The Seahawks released the following statement ahead of Sunday’s game: “As a team, we have decided we will not participate in the national anthem. We will not stand for the injustice that has plagued people of color in this country. Out of love for our country and in honor of the sacrifices made on our behalf, we unite to oppose those that would deny our most basic freedoms. We remain committed in continuing to work towards equality and justice for all.”

On Sunday frontman Eddie Vedder kneeled in front of the crowd during his solo headline set at Pilgrimage Fest in Franklin, Tenn. Pearl Jam posted a video of Vedder’s protest on Twitter with the hashtag #TakeAKnee. Pollstar reached out to representatives for Vedder but he wasn’t immediately available for comment.  

Wonder took a knee again during “A Concert for Charlottesville” at the University of Virginia’s Scott Stadium on Sunday. Dave Matthews and Pharrell Williams also kneeled in solidarity during the event.

“I’m in Virginia right now. I’m home. Can’t nobody tell me what to do if I wanted to get on my knees right now,” Williams told the audience, according to Rolling Stone. “If I wanted to get on my knees right now for the people of my city, for the people of my state. That’s what that flag is for.”

Roger Waters and his band kneeled at Sunday’s concert at XL Center in Hartford, Conn., with Waters raising his right fist in the air at one point. John Legend also took a knee and raised his fist in solidarity at his Sunday gig in Hamburg, Germany. RS points out that the members of Prophets of Rage showed support by wearing Kaepernick jerseys.

De La Soul’s Posdnuos joined in the protest during the group’s performance at Life Is Beautiful festival in San Francisco. The rapper said, “Pardon me while I take a knee,” ahead of a performance of “Stakes Is High,” according to NME. A representative for De La Soul was not immediately available for comment.

Cast members of the Broadway play “1984” also took a knee at New York’s Hudson Theatre during Sunday’s curtain call, according to MarketWatch.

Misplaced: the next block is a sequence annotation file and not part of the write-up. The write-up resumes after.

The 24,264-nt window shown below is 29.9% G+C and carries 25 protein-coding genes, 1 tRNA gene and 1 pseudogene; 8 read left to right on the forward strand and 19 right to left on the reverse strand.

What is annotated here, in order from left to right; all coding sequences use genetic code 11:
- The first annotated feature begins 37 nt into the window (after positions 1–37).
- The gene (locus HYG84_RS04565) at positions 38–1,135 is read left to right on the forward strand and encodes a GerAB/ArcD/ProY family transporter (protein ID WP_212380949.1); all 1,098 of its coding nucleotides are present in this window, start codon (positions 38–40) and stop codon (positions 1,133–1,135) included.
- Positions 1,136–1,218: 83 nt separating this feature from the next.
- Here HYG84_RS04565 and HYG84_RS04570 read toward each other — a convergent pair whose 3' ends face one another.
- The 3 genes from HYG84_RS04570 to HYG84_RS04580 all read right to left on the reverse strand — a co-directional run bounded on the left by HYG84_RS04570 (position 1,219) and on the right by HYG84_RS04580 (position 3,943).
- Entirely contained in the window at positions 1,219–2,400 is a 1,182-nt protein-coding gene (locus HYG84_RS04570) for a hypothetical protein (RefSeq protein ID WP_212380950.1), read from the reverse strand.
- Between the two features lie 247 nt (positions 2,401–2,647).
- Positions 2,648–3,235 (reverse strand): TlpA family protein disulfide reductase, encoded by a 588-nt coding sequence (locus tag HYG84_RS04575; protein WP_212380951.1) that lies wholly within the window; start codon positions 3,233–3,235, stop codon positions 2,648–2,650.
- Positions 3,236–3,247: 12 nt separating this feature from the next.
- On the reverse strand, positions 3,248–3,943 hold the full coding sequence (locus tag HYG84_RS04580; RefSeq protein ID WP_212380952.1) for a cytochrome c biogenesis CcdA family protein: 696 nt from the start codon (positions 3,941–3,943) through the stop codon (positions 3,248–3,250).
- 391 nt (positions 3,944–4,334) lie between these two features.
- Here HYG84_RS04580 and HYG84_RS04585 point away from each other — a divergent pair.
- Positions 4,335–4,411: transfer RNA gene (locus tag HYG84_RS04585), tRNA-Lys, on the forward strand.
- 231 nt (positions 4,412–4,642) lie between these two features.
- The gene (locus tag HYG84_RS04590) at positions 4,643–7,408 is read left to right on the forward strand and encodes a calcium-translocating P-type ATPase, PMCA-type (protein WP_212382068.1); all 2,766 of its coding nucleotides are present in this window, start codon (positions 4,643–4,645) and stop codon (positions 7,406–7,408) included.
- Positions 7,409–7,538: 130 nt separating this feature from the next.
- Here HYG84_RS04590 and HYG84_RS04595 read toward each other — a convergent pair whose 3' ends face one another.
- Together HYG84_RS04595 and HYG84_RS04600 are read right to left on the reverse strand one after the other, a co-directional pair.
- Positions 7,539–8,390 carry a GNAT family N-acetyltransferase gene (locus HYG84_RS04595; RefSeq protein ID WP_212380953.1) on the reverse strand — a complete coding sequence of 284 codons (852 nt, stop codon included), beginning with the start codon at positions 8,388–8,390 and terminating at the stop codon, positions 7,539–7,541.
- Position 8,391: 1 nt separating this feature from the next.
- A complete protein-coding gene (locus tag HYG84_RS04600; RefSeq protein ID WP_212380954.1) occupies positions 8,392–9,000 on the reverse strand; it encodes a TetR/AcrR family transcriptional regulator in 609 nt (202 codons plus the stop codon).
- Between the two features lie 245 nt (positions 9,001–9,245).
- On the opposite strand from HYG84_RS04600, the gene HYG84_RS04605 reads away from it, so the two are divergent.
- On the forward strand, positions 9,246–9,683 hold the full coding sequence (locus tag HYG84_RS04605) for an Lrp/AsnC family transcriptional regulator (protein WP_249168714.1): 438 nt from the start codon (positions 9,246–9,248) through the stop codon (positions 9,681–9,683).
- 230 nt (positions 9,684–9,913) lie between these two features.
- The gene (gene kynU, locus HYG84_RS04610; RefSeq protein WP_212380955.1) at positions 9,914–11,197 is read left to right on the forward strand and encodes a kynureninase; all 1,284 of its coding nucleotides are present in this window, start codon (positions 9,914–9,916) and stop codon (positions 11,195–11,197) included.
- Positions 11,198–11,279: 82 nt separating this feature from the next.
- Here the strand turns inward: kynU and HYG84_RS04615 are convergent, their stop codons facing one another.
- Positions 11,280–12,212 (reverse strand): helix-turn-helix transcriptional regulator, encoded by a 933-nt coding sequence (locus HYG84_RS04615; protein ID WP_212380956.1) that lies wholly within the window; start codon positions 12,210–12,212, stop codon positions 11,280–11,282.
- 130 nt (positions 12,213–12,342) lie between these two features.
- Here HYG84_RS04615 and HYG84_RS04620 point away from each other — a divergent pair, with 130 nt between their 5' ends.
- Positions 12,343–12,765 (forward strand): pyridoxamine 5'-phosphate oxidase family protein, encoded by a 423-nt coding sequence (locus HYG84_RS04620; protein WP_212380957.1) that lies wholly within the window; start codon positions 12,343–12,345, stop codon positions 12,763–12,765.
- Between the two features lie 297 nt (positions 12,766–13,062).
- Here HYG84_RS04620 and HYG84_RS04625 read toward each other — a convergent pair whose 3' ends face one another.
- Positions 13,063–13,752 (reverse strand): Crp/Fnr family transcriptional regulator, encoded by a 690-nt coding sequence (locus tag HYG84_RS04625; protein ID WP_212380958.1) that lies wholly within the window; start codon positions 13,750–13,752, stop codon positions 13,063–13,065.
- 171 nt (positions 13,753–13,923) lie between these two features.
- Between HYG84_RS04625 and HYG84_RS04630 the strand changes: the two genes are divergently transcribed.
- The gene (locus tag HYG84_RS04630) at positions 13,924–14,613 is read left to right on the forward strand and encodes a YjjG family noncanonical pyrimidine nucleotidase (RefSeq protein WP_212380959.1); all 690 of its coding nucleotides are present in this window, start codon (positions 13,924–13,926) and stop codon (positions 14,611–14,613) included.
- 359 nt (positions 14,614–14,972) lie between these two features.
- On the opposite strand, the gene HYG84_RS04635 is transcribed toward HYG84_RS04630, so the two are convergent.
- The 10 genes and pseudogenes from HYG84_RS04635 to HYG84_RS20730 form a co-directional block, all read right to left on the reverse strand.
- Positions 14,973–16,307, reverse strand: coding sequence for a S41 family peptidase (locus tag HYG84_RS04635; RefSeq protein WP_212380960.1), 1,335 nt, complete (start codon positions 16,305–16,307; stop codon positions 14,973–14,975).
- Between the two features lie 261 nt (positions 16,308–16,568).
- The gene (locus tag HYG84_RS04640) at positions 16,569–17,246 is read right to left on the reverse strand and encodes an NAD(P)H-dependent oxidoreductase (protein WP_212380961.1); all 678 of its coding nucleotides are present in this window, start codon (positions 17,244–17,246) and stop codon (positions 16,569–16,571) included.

New York Times examined the ratings for NFL viewership with an article titled “Reading Something in the N.F.L. Ratings? You’re probably Wrong.”

Kevin Draper wrote Sept. 25, “The unofficial overnight ratings for Sunday’s games were down by about 4 percent, but it is likely that the overall Week 3 ratings will rise with strong viewership for the Dallas Cowboys on Monday night, coupled with high numbers from last Thursday’s game.

He added, “In an interesting wrinkle, while ratings for the games themselves were incomplete, CBS said ratings for its pregame show rose by 33 percent, while Fox’s two pregame shows were up by 30 percent (from 11 a.m. to noon Eastern) and 9 percent (from noon until the 1 p.m. kickoffs).”

To the surprise of no one, Ted Nugent is one artist who doesn’t support the kneeling NFL players. The proudly conservative musician shared several Facebook posts on the subject including one that said, “Dear NFL: We will not support millionaire ingrates who hate America and disrespect our Armed Forces and Veterans. Who wins a football game has ZERO impact on our lives. Who fights and defends our nation has EVERY impact on our lives. We stand with the Heroes, not a bunch of rich, entitled, arrogant, ungrateful, anti-American degenerates. Signed, We the People.”